Japanese auto giant Nissan Motor remains confident about the Thai market, which it believes has an underlying growth trend despite some political and economic issues.
The company’s chief planning officer, Andy Palmer, said yesterday that Nissan fundamentally believed that the underlying trend in the Thai market was one of growth.
Although the country has some political problems, the market will grow if one takes a time frame of five to 10 years, he said.
The basic indicators of the market show that the Kingdom has essentially a healthy economy, he added on the sidelines of the auto-maker’s world premiere in Thailand of the All-New Nissan NP300 Navara pickup.
The model will be produced by the company’s second assembly plant in Thailand, located in Samut Prakan and scheduled to be officially opened on July 3.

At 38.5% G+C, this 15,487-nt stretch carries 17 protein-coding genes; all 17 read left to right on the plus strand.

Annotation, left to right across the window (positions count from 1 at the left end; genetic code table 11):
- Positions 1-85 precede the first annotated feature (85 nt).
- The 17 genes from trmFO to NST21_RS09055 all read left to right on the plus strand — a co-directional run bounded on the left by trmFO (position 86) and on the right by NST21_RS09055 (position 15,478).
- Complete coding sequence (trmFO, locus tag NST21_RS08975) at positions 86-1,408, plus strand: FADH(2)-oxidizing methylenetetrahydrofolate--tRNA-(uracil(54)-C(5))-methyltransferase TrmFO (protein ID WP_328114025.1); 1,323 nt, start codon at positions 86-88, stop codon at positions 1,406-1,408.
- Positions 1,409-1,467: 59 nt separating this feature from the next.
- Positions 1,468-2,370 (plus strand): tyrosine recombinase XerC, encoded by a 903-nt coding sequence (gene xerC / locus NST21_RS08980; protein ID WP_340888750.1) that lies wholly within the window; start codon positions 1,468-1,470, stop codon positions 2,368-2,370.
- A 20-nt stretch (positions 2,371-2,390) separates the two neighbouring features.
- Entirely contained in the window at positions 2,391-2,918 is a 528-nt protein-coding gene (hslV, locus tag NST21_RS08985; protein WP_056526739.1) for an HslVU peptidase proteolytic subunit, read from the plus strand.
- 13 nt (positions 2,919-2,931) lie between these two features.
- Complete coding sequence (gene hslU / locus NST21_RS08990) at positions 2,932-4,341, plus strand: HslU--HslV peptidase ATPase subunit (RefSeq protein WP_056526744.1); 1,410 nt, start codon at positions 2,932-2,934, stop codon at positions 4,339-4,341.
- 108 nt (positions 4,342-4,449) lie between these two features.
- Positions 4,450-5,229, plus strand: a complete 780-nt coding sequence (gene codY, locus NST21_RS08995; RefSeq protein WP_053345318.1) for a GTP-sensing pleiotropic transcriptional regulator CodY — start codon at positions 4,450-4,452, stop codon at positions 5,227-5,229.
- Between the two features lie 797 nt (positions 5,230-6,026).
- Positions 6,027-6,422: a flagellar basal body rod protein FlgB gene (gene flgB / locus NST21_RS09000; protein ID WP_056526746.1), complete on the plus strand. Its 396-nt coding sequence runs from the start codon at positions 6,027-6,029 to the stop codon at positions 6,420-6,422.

Palmer said production at the new plant would be split roughly 50:50 for the export and local markets.
The company disclosed earlier that the plant would have an initial annual production capacity of 75,000 units, which would be expandable to 150,000 units.
"Our new pickup is born in Thailand, but its impact will be global," he said.
Palmer said Thailand and the rest of Southeast Asia remained an important region for Nissan, and a crucial market for pickups.
Thais are the world’s biggest per-capita buyers of pickups, ahead of even the US, and are also the world’s biggest buyers of one-tonne pickups, he said.
More than 40 per cent of vehicles sold in the Kingdom are one-tonne pickups, and 60 per cent of all vehicles made here are either one-tonne or double-cab pickups, said the chief planning officer.
Thailand is a large market in itself and, given its regional location, is a great export hub, he stressed.
Nissan, which established its local business in 1952, was the first Japanese auto company in Thailand.
Last month, the auto-maker also inaugurated its new manufacturing facility in Indonesia.
The second plant in Purwakarta represents an investment of